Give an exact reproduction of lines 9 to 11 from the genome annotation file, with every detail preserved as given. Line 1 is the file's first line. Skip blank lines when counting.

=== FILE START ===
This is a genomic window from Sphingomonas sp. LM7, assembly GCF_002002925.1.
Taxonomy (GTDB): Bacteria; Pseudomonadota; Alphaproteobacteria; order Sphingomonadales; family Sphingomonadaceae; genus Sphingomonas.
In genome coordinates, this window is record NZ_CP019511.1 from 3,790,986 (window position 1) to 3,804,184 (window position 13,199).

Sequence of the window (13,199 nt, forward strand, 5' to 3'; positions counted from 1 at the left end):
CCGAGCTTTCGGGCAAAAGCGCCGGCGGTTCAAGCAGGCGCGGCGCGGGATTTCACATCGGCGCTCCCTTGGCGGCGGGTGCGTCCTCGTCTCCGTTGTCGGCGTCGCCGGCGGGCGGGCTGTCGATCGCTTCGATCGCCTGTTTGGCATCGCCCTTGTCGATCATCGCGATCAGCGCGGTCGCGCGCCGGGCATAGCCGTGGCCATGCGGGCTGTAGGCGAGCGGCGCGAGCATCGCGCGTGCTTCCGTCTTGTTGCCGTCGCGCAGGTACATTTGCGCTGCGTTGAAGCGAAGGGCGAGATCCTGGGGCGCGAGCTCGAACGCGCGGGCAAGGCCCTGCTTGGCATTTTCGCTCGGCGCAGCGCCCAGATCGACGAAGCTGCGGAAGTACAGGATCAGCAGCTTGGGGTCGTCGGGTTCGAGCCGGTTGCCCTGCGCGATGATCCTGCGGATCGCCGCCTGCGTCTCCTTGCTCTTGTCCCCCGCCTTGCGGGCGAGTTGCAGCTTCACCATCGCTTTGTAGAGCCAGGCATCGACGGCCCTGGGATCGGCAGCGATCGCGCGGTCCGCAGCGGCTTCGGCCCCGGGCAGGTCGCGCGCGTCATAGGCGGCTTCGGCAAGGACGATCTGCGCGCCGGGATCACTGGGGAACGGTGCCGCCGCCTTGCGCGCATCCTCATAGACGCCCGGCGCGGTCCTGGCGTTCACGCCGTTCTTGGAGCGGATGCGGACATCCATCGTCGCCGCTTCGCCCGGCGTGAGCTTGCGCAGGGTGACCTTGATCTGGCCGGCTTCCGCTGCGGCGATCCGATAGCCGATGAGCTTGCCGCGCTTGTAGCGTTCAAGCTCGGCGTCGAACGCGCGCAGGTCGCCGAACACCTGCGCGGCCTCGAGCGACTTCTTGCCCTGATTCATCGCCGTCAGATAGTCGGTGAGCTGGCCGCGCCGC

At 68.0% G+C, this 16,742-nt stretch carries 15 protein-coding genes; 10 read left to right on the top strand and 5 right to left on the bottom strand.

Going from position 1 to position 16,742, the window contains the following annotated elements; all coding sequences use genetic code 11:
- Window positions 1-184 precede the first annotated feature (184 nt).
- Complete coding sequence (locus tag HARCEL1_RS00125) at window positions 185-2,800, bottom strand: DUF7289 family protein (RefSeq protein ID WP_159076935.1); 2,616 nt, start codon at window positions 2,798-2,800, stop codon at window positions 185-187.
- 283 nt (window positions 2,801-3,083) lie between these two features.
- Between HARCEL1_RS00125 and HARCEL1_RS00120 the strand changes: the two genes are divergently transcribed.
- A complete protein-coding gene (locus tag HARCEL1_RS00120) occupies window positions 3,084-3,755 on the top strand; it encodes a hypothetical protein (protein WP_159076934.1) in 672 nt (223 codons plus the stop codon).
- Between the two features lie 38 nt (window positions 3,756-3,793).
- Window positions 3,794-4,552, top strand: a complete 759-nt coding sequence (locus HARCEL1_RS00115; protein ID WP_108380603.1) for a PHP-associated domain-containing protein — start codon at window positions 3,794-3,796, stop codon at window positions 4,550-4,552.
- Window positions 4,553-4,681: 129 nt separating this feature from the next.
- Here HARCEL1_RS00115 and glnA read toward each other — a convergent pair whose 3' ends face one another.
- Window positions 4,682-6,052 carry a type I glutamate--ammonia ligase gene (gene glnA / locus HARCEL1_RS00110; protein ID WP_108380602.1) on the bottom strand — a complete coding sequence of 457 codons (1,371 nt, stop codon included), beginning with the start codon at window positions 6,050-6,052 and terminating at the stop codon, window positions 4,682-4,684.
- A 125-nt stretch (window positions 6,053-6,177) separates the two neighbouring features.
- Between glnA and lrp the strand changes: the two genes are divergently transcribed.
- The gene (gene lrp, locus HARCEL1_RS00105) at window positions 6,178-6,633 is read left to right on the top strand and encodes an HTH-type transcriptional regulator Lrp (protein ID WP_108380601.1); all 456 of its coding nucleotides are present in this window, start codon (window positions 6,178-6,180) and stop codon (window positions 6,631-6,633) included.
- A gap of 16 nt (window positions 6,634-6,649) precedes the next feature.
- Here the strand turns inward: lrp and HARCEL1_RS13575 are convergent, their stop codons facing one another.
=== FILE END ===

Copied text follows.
- Complete coding sequence (locus tag HARCEL1_RS00125) at window positions 185-2,800, bottom strand: DUF7289 family protein (RefSeq protein ID WP_159076935.1); 2,616 nt, start codon at window positions 2,798-2,800, stop codon at window positions 185-187.
- 283 nt (window positions 2,801-3,083) lie between these two features.
- Between HARCEL1_RS00125 and HARCEL1_RS00120 the strand changes: the two genes are divergently transcribed.